Liked by 1 person

  2. Ironically, the Boer War is also an example of the British resorting to unsportsmanlike behavior when confronted by an enemy that didn’t play by the rules. The Boers were a modern guerilla force that used long-range snipers to pick off British officers at a distance, and the British ultimately invented the “Concentration Camp” as a means of fighting them. By 1943, many in Powell’s audience had conveniently forgotten this, but I wonder if he wasn’t deliberately nudging them with the brash Americans.

    Liked by 1 person

    1. Yes, I knew a bit about that going into the movie, and it adds another interesting layer. As I recall, Candy dismisses the talk of concentration camps as anti-British propaganda, perhaps because he didn’t witness them himself and can’t believe the British would do such a thing; I’d have to go back and check, though.

      Liked by 1 person

  3. Awesome review! This is probably one of favourite films so I love seeing this film get recognized. I wrote about it on my blog a little while back if you want to check out my thoughts! I love how we go through a journey with Candy for several decades, seeing how he has changed and stayed the same. Forrest Gump is my fave movie, and there are definitely a lot of similarities between the two 🙂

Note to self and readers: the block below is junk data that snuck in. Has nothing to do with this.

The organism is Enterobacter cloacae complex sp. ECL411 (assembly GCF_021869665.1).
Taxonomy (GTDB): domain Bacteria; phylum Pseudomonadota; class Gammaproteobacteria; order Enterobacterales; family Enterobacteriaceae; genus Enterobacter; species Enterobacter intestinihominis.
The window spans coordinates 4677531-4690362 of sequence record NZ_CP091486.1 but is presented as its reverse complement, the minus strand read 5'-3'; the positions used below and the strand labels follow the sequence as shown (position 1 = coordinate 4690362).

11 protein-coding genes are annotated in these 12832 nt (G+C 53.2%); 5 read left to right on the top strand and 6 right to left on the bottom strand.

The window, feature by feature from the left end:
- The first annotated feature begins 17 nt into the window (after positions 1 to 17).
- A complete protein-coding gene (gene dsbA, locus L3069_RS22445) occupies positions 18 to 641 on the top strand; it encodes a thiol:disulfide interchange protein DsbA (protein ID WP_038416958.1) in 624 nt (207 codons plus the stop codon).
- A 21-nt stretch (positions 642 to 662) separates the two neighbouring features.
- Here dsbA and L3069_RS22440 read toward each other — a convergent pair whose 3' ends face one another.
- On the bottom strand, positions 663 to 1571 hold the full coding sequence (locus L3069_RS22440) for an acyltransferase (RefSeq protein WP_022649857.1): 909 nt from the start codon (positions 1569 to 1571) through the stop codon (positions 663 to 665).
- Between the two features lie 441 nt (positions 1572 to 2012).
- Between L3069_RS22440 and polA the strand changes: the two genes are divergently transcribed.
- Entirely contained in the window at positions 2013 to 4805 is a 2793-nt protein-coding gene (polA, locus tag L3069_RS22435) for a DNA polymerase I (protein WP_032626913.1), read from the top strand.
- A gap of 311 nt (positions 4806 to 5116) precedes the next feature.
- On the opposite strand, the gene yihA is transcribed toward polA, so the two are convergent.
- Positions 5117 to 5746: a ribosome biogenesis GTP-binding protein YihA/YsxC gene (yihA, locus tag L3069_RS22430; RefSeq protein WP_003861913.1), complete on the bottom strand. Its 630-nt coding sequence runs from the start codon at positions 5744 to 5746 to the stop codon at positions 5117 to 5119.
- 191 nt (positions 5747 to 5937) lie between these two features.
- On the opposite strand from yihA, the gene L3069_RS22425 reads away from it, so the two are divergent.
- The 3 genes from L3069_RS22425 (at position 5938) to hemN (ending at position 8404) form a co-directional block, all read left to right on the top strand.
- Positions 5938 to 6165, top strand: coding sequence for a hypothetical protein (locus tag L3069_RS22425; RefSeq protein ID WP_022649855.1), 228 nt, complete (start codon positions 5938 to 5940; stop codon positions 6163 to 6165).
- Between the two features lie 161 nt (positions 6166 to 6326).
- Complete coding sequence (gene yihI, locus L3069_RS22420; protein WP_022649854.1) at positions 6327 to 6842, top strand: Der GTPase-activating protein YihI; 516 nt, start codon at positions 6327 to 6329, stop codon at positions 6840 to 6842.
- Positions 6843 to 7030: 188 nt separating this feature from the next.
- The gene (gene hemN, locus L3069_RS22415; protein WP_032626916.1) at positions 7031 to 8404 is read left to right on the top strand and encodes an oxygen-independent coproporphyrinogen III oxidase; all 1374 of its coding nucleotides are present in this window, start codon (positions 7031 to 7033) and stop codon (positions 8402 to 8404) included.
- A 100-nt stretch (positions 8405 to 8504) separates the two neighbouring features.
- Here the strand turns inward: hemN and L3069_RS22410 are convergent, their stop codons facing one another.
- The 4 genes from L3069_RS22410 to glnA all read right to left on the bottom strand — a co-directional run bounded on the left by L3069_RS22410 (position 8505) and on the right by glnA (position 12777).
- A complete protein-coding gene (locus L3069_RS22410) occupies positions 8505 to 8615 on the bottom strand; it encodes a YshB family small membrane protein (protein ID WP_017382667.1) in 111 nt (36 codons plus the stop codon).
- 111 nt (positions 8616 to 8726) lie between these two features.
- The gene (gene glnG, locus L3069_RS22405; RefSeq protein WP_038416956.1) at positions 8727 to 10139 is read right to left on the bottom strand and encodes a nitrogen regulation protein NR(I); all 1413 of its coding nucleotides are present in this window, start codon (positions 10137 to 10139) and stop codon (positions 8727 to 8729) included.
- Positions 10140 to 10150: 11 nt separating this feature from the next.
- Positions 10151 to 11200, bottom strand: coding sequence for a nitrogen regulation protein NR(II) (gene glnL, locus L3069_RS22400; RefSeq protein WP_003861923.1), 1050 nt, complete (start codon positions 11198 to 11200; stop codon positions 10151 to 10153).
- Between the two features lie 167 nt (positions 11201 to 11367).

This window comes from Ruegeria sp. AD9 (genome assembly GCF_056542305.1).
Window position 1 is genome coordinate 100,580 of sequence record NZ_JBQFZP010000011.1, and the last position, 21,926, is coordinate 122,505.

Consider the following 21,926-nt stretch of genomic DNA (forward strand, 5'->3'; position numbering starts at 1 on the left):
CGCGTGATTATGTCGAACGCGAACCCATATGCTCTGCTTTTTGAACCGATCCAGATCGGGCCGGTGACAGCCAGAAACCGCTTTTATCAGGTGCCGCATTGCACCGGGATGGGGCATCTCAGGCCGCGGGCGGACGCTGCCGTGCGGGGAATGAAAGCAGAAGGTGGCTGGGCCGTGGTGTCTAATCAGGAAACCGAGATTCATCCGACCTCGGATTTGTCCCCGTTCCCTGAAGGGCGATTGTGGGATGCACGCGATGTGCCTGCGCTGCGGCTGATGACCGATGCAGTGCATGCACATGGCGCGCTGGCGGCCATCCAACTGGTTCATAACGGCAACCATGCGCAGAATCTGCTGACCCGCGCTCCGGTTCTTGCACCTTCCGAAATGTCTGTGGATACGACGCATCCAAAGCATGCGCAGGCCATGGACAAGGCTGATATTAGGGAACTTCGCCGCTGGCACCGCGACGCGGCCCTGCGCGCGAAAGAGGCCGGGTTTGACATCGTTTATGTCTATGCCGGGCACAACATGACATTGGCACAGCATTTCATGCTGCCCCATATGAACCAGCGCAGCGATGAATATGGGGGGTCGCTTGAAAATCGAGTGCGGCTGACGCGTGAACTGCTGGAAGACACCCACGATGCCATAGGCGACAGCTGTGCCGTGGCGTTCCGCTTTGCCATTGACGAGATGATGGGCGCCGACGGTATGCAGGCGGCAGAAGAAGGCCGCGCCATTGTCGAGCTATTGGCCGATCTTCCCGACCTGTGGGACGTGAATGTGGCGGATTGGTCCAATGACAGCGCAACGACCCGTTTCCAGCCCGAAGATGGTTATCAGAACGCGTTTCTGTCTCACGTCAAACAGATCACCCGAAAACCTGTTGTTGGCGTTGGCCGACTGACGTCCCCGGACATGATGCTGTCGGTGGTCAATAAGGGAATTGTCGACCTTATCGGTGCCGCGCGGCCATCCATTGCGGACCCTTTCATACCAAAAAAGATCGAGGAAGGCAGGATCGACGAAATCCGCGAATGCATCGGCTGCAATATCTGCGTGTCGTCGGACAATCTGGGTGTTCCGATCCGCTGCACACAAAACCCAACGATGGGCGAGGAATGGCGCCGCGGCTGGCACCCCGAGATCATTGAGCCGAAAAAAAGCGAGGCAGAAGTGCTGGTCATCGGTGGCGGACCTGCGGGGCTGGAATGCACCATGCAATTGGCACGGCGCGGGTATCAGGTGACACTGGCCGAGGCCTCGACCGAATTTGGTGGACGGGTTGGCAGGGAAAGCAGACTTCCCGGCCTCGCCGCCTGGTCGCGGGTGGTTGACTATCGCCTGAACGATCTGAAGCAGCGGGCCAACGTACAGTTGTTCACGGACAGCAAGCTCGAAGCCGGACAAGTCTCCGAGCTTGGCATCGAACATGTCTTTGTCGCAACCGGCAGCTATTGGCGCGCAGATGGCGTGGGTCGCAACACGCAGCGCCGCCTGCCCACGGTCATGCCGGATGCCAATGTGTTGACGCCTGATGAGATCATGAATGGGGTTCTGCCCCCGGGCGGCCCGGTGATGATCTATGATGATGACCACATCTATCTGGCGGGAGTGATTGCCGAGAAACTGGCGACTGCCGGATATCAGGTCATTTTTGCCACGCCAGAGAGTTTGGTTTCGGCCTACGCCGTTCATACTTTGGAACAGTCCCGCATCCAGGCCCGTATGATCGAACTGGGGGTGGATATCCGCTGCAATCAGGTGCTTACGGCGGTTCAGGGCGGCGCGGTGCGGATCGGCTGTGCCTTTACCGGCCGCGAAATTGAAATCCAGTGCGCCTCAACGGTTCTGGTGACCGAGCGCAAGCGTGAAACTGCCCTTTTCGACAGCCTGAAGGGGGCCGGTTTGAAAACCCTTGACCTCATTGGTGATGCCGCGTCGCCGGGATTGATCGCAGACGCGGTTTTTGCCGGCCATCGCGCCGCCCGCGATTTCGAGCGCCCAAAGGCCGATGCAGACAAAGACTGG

Liked by 1 person

  4. I agree re: Livesey’s portrayal of Colonel Blimp. When the film started, I thought, “Who is this pompous nut?” But I grew to love the character and, by the end of the film, I felt bad that I had judged him so harshly in the beginning.

    I also agree with what Christina Wehner said, above, re: Anton Walbrook’s speech about leaving Germany. It is one of my favourite scenes in any film.

    Liked by 1 person

    1. That’s exactly how I felt, on both points. I love the fact that the film loops back around to the opening sequence so that you get to reevaluate Candy in light of everything you’ve just seen.

      Liked by 1 person

  5. Pingback: Blindsided by CARLITO’S WAY | The Matinee | Cinematic Passion & Perspective